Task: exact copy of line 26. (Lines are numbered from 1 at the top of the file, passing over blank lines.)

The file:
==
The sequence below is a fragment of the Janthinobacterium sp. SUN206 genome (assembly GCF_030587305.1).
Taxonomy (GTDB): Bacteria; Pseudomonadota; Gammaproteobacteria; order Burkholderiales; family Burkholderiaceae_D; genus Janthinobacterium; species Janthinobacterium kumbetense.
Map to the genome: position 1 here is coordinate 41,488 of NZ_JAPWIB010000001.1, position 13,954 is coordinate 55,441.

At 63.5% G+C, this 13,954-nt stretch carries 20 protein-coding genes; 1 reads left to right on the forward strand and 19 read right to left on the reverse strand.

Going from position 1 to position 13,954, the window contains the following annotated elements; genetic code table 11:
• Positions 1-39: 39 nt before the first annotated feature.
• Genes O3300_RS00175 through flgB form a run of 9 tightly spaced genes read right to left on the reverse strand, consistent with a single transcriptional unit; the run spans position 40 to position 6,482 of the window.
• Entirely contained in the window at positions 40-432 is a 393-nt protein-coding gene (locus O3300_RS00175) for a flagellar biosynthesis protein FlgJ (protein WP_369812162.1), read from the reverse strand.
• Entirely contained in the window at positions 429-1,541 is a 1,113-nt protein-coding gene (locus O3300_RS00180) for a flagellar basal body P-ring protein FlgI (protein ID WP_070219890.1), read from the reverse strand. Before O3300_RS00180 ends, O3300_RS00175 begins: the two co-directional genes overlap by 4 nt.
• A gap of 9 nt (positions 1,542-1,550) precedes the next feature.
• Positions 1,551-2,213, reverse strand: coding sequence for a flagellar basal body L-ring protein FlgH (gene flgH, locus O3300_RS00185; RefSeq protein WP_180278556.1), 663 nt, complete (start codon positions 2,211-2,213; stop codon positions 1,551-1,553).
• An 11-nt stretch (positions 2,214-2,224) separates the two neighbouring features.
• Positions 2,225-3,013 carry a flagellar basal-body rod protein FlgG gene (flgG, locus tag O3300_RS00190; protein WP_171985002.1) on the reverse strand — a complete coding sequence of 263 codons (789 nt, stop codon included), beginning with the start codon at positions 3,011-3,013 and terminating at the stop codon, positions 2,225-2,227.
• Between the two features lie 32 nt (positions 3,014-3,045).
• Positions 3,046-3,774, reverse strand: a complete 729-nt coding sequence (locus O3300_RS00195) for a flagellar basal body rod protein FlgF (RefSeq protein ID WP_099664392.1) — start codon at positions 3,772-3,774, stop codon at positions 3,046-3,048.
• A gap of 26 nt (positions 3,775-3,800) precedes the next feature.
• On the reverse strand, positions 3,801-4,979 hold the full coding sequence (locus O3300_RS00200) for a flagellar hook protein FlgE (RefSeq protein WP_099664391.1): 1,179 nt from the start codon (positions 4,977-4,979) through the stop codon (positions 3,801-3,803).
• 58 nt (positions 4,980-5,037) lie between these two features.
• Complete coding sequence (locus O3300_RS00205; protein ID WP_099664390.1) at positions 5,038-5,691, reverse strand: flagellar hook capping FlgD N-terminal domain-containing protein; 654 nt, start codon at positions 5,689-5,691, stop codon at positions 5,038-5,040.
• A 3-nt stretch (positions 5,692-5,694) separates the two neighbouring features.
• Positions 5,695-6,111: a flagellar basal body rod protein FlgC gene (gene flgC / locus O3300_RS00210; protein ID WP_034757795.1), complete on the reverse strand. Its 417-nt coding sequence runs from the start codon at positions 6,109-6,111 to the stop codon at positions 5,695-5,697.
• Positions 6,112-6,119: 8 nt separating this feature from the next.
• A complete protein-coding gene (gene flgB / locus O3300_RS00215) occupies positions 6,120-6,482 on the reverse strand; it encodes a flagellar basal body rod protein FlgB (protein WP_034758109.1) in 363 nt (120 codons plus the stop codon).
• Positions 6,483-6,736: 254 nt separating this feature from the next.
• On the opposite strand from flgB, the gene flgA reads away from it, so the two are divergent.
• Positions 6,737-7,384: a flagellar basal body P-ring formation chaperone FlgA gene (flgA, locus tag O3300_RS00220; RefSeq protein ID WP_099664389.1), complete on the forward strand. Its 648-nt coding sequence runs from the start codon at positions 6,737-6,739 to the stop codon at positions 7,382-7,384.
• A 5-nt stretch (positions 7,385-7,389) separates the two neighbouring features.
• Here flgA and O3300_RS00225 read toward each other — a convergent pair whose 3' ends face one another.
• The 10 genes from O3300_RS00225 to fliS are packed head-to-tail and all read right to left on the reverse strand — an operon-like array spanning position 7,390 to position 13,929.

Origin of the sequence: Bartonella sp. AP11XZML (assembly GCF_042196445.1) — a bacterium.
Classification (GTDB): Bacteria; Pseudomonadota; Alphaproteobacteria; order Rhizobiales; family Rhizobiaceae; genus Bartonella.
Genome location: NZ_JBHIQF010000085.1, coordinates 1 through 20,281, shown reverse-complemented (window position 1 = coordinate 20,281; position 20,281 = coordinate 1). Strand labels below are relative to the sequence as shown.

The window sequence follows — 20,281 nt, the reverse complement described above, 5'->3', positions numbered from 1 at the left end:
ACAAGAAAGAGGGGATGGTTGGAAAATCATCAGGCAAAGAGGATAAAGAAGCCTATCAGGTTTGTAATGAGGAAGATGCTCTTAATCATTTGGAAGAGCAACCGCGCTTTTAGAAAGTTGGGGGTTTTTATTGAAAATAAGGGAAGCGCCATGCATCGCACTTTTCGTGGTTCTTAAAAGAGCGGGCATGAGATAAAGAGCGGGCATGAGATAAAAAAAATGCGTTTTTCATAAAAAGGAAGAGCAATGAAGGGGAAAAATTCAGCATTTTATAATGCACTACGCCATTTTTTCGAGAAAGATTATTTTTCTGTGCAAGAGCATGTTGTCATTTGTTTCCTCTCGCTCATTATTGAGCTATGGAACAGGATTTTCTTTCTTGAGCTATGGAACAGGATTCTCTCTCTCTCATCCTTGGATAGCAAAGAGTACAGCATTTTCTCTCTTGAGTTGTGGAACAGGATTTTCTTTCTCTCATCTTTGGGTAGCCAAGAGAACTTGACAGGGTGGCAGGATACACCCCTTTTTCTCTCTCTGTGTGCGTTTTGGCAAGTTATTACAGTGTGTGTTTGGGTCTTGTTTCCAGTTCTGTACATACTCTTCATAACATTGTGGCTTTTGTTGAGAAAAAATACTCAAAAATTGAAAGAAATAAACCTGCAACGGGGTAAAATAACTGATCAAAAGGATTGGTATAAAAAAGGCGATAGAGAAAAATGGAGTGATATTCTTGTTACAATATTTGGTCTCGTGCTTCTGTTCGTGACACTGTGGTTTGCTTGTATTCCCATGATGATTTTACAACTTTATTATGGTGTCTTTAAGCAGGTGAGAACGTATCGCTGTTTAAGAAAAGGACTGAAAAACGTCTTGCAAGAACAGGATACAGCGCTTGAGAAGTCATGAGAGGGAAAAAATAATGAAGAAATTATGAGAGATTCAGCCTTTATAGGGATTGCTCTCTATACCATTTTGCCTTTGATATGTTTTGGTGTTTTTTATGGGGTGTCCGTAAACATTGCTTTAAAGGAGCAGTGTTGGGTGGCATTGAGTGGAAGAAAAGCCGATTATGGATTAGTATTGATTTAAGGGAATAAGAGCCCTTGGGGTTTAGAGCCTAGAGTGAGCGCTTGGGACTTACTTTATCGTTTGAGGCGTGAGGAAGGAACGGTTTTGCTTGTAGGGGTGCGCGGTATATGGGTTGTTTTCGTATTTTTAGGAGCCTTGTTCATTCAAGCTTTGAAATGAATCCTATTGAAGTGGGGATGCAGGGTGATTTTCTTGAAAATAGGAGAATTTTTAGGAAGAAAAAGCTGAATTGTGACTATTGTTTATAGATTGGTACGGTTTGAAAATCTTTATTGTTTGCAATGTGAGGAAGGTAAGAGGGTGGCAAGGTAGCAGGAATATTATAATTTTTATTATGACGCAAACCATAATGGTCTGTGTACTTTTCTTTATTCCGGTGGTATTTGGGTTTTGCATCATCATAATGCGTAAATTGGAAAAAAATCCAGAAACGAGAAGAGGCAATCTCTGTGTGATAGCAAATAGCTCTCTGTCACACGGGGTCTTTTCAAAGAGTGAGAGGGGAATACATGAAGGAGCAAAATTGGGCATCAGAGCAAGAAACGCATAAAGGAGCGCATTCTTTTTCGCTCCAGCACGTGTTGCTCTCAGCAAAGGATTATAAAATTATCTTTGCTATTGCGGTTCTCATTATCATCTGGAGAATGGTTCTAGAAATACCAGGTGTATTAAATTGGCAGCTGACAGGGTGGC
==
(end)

• Positions 6,737-7,384: a flagellar basal body P-ring formation chaperone FlgA gene (flgA, locus tag O3300_RS00220; RefSeq protein ID WP_099664389.1), complete on the forward strand. Its 648-nt coding sequence runs from the start codon at positions 6,737-6,739 to the stop codon at positions 7,382-7,384.